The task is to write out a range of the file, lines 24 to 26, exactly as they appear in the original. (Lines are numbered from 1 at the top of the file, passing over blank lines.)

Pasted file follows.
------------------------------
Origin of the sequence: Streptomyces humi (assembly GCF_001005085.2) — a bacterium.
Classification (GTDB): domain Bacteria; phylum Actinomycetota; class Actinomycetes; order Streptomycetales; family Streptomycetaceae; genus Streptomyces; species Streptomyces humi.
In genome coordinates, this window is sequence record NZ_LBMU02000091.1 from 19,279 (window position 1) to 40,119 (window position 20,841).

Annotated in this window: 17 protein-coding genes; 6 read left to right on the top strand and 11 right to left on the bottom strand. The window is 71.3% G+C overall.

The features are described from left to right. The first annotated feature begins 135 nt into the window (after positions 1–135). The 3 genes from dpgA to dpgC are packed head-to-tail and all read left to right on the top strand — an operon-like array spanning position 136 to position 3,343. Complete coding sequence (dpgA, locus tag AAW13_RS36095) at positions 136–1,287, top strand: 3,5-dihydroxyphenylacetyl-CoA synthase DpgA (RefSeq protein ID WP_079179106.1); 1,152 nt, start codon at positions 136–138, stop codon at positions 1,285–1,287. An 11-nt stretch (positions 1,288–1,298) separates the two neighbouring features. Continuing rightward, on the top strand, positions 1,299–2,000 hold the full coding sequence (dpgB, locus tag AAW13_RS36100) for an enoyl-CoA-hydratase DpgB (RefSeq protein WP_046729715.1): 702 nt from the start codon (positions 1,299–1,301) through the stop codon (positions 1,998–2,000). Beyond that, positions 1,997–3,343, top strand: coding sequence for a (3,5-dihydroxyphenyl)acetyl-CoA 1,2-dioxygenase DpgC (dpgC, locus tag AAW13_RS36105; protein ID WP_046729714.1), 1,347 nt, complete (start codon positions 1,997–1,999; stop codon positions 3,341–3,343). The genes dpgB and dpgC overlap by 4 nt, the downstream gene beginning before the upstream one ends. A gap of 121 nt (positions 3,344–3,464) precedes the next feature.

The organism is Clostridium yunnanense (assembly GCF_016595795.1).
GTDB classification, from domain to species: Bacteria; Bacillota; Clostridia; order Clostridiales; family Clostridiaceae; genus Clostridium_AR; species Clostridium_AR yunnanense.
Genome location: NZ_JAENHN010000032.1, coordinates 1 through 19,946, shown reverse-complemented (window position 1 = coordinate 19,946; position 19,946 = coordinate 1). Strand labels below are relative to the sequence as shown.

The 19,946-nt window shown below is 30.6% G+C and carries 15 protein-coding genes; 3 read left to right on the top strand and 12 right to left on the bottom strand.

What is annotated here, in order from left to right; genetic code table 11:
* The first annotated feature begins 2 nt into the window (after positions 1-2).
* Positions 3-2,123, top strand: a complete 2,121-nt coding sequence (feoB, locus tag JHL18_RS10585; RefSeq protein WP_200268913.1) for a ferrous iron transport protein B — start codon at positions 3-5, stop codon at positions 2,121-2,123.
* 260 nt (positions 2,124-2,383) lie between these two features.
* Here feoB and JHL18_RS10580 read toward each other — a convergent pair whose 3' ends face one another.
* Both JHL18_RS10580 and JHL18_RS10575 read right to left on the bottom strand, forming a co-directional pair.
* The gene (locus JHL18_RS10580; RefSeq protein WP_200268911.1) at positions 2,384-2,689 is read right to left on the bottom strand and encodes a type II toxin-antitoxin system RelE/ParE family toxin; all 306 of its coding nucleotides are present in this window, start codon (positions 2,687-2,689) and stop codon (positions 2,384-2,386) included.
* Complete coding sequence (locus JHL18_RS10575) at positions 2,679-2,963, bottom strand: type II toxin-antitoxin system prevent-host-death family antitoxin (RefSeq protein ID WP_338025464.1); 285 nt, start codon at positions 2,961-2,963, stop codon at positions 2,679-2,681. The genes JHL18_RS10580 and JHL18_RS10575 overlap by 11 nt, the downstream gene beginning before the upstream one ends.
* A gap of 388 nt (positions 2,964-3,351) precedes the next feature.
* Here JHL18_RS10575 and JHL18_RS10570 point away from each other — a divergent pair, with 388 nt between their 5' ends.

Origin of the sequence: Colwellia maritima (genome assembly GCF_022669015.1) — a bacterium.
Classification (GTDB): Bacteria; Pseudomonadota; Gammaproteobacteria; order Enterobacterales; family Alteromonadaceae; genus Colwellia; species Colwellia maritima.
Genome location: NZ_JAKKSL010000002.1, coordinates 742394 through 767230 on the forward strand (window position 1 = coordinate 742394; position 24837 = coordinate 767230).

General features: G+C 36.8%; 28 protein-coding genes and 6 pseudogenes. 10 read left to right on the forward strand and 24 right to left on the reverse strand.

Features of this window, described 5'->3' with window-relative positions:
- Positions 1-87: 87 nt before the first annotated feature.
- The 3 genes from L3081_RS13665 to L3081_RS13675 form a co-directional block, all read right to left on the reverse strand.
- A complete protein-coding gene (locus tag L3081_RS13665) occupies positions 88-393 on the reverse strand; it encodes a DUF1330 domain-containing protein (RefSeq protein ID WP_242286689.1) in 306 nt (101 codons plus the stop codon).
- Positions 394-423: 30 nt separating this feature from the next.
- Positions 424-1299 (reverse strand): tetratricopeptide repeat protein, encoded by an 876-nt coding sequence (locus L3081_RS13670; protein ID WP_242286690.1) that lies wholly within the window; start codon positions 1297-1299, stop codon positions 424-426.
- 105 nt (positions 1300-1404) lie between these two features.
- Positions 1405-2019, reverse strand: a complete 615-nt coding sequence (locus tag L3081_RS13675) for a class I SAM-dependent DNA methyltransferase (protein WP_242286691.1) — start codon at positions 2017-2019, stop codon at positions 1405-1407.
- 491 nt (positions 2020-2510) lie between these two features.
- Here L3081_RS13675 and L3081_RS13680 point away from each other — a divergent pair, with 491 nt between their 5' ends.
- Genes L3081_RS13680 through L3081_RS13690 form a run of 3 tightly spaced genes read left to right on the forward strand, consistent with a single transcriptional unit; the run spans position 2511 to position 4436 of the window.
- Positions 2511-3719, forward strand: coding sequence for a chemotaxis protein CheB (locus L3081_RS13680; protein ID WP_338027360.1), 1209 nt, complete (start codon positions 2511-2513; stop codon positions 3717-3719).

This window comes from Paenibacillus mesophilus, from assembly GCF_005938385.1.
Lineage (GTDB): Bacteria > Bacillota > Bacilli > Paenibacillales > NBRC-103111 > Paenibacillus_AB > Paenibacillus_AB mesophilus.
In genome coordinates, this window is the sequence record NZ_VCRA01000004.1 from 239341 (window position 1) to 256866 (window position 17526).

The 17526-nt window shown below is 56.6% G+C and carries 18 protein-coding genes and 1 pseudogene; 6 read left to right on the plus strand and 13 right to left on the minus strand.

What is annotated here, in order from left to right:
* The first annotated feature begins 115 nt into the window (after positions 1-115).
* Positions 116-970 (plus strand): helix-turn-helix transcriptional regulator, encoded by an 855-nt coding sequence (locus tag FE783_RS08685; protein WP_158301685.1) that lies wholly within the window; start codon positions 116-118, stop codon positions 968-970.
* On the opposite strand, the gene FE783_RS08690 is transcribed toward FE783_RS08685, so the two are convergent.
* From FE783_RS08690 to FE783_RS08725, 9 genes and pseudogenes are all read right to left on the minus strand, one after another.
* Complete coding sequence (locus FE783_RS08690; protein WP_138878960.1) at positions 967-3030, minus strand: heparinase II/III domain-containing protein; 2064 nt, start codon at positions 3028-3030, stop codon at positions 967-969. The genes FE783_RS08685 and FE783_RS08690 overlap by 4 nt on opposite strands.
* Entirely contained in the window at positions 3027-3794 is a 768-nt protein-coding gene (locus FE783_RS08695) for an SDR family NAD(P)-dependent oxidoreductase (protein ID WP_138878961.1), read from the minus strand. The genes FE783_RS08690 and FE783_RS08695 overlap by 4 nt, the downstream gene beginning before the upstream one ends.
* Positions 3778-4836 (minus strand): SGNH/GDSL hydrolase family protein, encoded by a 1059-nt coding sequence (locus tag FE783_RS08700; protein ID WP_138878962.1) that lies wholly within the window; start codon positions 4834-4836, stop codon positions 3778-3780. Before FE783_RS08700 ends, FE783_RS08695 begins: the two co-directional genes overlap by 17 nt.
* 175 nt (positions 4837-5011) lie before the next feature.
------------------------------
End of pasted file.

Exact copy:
Features of this window, described 5'->3' with window-relative positions:
- Positions 1-87: 87 nt before the first annotated feature.
- The 3 genes from L3081_RS13665 to L3081_RS13675 form a co-directional block, all read right to left on the reverse strand.